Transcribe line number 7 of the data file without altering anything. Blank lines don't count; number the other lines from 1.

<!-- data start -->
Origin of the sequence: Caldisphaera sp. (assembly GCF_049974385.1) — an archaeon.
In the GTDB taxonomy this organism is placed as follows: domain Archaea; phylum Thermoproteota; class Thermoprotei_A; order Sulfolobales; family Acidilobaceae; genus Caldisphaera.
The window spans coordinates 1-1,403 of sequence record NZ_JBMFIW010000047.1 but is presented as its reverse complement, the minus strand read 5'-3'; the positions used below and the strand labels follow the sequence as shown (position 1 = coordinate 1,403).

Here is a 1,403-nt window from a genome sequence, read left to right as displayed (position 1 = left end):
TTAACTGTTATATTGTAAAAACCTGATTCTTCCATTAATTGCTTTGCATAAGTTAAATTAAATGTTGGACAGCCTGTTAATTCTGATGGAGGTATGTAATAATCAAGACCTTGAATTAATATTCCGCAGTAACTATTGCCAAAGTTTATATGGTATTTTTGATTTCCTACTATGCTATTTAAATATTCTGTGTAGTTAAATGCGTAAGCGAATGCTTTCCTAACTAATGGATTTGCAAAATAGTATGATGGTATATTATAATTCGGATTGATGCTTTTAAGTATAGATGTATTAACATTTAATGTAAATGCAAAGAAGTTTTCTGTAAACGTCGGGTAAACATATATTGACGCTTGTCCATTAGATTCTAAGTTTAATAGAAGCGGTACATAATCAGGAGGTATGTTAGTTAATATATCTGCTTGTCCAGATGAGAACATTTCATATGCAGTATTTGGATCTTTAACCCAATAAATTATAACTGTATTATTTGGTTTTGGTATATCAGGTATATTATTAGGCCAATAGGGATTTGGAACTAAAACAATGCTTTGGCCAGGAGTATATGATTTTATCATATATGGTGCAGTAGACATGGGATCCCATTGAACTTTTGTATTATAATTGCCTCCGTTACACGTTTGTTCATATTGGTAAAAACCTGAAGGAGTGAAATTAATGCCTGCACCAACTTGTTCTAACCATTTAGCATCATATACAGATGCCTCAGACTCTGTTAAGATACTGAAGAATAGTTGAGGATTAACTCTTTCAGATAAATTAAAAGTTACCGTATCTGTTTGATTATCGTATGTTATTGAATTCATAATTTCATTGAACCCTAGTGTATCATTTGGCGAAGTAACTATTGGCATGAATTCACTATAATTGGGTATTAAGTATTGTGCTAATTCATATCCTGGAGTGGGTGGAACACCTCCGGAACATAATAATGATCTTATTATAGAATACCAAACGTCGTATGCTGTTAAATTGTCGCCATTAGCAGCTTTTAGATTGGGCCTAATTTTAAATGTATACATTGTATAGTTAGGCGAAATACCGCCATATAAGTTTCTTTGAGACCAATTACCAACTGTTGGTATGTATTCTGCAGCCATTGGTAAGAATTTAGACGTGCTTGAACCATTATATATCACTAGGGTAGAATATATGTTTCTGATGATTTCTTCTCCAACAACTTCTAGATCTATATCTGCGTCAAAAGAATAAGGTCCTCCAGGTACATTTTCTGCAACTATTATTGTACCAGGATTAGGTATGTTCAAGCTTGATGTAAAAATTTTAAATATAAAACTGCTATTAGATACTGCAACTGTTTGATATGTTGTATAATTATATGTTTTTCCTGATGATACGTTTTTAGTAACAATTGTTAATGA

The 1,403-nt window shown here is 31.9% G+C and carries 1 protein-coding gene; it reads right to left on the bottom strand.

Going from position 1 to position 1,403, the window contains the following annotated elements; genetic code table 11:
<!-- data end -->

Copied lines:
Going from position 1 to position 1,403, the window contains the following annotated elements; genetic code table 11: